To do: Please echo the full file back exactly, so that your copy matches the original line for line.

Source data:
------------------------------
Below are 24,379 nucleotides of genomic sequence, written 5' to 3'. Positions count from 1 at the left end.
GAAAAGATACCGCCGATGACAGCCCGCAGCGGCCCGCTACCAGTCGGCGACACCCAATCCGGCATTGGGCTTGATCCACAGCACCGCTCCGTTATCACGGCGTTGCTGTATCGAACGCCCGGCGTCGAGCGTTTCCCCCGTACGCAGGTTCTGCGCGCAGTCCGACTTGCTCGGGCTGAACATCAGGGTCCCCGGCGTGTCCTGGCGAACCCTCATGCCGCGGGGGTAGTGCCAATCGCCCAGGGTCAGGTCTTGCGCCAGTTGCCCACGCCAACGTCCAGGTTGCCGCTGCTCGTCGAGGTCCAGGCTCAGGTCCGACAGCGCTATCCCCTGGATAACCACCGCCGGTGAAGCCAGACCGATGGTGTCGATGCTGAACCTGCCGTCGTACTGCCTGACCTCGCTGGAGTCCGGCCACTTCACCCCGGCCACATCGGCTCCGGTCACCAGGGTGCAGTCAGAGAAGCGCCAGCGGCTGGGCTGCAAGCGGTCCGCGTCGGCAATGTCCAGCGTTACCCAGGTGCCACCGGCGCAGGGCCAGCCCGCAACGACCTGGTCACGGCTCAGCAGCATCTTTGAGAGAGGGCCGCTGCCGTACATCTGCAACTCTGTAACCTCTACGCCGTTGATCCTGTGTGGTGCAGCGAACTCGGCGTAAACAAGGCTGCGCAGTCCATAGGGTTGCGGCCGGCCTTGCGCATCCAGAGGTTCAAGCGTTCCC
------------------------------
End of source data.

Below are 24,379 nucleotides of genomic sequence, written 5' to 3'. Positions count from 1 at the left end.
GAAAAGATACCGCCGATGACAGCCCGCAGCGGCCCGCTACCAGTCGGCGACACCCAATCCGGCATTGGGCTTGATCCACAGCACCGCTCCGTTATCACGGCGTTGCTGTATCGAACGCCCGGCGTCGAGCGTTTCCCCCGTACGCAGGTTCTGCGCGCAGTCCGACTTGCTCGGGCTGAACATCAGGGTCCCCGGCGTGTCCTGGCGAACCCTCATGCCGCGGGGGTAGTGCCAATCGCCCAGGGTCAGGTCTTGCGCCAGTTGCCCACGCCAACGTCCAGGTTGCCGCTGCTCGTCGAGGTCCAGGCTCAGGTCCGACAGCGCTATCCCCTGGATAACCACCGCCGGTGAAGCCAGACCGATGGTGTCGATGCTGAACCTGCCGTCGTACTGCCTGACCTCGCTGGAGTCCGGCCACTTCACCCCGGCCACATCGGCTCCGGTCACCAGGGTGCAGTCAGAGAAGCGCCAGCGGCTGGGCTGCAAGCGGTCCGCGTCGGCAATGTCCAGCGTTACCCAGGTGCCACCGGCGCAGGGCCAGCCCGCAACGACCTGGTCACGGCTCAGCAGCATCTTTGAGAGAGGGCCGCTGCCGTACATCTGCAACTCTGTAACCTCTACGCCGTTGATCCTGTGTGGTGCAGCGAACTCGGCGTAAACAAGGCTGCGCAGTCCATAGGGTTGCGGCCGGCCTTGCGCATCCAGAGGTTCAAGCGTTCCC